The self regulation concept
starts to fail when certain marketplace conditions are absent.
These include lack of market transparency, lack of market
choice, barriers to entry preventing new enterprises from
competing with established enterprises, and monolithic companies
that will act to squash new competitors.
Which sort of describes the
airline industry, doesn't it.
Recognizing both the
potential and the sometime reality of situations where the
'invisible hand' failed to positively guide the marketplace, and
in response to some very unfair actions of market leaders, the
US created a series of laws in the late 19th and subsequently in
the 20th century to set limits on the behavior of corporations
and to encourage free full and fair competition between
companies of all sizes.
There's a good history and explanation of US antitrust issues
However, showing an
enlightened approach to the marketplace, the legislators
also recognized that a 'one size fits all' approach to regulating the
more obvious, extreme, and detrimental manifestations of
anti-competitive behavior would not always apply fully and
fairly to all situations in all industries. So they
provided processes whereby companies could seek and obtain
exemptions from the standard default provisions of the
anti-trust legislation, usually by application to either the
Federal Trade Commission or the Justice Department.
Exemption for Airlines
In the case of airlines,
such applications and approvals are granted via a formal process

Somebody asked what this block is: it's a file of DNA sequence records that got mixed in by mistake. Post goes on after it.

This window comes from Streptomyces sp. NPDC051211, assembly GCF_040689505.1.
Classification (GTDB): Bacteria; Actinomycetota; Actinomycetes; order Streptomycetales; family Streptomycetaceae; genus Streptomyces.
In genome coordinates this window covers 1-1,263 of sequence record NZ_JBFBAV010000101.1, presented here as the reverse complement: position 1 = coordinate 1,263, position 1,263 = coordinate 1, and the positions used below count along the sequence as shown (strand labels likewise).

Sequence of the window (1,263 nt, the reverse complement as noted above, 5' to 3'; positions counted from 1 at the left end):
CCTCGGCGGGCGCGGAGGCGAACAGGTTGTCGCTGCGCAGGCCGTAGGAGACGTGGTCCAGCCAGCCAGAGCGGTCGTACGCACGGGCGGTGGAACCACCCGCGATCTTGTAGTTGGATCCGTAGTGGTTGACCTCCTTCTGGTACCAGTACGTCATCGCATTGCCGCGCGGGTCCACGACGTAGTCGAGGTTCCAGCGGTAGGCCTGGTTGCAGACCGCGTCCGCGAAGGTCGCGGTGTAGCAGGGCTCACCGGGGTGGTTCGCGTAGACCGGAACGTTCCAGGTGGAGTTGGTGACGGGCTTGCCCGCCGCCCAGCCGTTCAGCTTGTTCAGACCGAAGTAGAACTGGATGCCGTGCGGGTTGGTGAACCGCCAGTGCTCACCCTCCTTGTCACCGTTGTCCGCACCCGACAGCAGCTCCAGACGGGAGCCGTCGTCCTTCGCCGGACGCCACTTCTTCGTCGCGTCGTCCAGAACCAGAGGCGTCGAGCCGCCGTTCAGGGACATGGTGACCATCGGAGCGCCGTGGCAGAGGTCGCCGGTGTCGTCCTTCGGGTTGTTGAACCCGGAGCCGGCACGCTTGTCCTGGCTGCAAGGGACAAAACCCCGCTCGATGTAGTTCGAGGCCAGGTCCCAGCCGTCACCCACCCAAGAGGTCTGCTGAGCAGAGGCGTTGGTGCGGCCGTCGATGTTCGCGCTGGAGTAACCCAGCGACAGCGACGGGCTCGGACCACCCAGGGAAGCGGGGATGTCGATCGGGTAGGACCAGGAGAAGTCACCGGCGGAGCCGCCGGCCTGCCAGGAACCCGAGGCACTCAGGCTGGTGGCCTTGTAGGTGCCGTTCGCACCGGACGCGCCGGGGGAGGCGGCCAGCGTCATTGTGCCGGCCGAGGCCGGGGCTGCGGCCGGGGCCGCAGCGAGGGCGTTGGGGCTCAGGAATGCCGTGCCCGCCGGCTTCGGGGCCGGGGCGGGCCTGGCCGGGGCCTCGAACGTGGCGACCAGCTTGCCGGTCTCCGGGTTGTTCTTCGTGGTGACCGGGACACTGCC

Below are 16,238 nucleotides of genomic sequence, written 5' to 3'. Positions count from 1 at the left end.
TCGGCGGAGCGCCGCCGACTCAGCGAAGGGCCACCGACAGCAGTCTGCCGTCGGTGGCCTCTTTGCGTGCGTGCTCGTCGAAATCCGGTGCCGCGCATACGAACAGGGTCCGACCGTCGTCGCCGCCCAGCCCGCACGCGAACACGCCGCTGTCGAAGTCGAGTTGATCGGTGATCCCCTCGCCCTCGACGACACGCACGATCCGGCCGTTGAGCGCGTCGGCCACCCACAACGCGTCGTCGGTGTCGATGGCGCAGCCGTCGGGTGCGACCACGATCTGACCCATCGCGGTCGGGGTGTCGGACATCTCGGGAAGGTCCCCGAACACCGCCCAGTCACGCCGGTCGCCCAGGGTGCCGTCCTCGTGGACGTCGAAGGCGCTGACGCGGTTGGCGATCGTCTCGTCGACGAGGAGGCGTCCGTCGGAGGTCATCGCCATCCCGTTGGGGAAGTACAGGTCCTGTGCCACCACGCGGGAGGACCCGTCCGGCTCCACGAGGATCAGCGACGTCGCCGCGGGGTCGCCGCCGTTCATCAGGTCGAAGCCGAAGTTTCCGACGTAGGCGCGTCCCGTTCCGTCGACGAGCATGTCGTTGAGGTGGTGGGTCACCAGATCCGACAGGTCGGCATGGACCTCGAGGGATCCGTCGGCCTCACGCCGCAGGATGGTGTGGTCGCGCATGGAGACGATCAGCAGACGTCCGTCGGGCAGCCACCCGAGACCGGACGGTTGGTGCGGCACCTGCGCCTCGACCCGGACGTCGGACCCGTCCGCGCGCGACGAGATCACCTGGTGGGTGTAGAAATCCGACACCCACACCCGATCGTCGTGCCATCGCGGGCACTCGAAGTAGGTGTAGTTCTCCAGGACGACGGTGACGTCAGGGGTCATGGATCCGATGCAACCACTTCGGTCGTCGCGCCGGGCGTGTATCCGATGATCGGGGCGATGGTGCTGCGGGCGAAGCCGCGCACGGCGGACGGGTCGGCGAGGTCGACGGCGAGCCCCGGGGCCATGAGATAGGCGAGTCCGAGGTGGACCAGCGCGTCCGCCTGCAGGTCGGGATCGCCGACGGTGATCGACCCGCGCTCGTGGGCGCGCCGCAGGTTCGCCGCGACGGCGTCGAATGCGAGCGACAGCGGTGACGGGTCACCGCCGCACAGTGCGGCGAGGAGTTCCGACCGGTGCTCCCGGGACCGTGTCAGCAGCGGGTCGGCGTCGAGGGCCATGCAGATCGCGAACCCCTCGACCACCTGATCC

through the Department of Transportation. Antitrust
Immunity was enacted as Section 414 of the Civil Aeronautics Act
of 1938 (52 Stat 1004).
Generally, this was seen as
a logical offshoot of the requirement that airline mergers,
interlocking relationships, and agreements affecting air
transportation be approved by Civil Aeronautics Board. See
sections 408, 409 and 412 of same statute.
It was presumably reasoned
that an industry so tightly regulated and controlled as the
airline industry was back then could not possibly conduct any
monopolistic behavior, and/or that the monopolistic behavior
that was being regulated and sanctioned by the CAB should not
then be susceptible to investigation and prosecution by another
part of the government.
But when the airlines were
deregulated, and the CAB disbanded, the provision to allow
airlines anti-trust exemptions remained. Sure, the
provision was cloaked in high minded terms, and only to be given
for 'good' reasons, but, due to this historical process, the now
unregulated airlines found themselves with their anti-trust
immunity provision carried forward, largely unchanged.
When making an application,